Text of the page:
Exide Industries recharges sales to stoke profit margins amid high lead prices
Rajan Raheja-owned Exide Industries Ltd’s stellar March quarter results fired up its stock, which shot up 5.5% on Monday. High lead prices notwithstanding, the market leader in lead-acid batteries ticked off all boxes on the back of energized sales.
The company impressed with its 13.7% operating margin, which was 86 basis points higher than the year-ago period and also higher than what the Street had penciled in. This was propelled by strong sales volume across product categories, be it automotive, telecom, inverters or solar. It appears that the No.1 battery maker did its best to regain lost market share in the replacement market, where its competitor Amara Raja Batteries Ltd had steadily crept in during years of capacity constraints at Exide.
The 26% jump in net revenue at Rs2,459 crore was in line with Bloomberg’s 18-broker average estimate. A note from HDFC Securities Ltd said that sales traction in nascent segments such as e-rickshaws and solar, in addition to a shift in customer preference in favour of the organized battery makers, aided revenue growth. Innovative marketing strategies such as limited warranty brands at lower prices to take on competition from the unorganized segment paid off.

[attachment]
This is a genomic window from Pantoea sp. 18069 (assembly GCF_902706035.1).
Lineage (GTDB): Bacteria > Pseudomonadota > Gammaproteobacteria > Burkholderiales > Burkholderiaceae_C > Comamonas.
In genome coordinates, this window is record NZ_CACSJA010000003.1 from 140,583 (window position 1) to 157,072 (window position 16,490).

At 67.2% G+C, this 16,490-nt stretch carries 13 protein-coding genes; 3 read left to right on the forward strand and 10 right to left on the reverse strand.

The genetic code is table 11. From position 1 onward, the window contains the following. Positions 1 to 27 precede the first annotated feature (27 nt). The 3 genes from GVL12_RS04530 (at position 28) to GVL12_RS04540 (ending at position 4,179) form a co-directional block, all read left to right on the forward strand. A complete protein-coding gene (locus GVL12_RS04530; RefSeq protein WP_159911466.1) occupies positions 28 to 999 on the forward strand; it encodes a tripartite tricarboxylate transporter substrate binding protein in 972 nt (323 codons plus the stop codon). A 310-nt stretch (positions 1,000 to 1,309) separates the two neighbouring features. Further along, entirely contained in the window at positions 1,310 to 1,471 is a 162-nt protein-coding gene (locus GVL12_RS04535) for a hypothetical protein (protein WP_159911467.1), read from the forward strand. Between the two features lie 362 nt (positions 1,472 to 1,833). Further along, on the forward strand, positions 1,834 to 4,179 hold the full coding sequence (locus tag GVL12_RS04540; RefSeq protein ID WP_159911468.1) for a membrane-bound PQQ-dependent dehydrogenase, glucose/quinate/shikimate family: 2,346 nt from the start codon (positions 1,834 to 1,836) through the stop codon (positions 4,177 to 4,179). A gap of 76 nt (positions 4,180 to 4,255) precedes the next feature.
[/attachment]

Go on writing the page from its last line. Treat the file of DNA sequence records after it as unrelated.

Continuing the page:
Exide has left no stone unturned to regain lost market share in automotive batteries, where it still rules the roost, garnering about half the share.
The net result: operating profit soared by 34%. Of course, high lead prices that show no signs of cooling off had lowered profit expectations on the Street. Net profit at Rs189 crore was 15.5% higher than a year back. But for the high tax rate, it may have surpassed estimates.
Exide’s strong comeback after losing steam for many quarters, when compared to its arch-rival Amara Raja, has lifted investor confidence as mirrored in the stock price movement. Since March, the Exide stock has rallied by about 19%. At Rs262, the one-year forward price-to-earnings ratio is a rich 20, up from around 16 a year back.
Although this may be sustained, given the strong growth prospects in the auto segment, there are risks on the horizon for battery firms. Growth in electric vehicle sales would mean replacement of lead-acid batteries by lithium-ion ones. Some auto original equipment manufacturers are likely to make these batteries in-house through technical collaborations, as such batteries will comprise a higher component of production costs in electric vehicles.
Such uncertainties could weigh on the long-term prospects of the stock, while the risk of strong lead prices loom over its near-term prospects.
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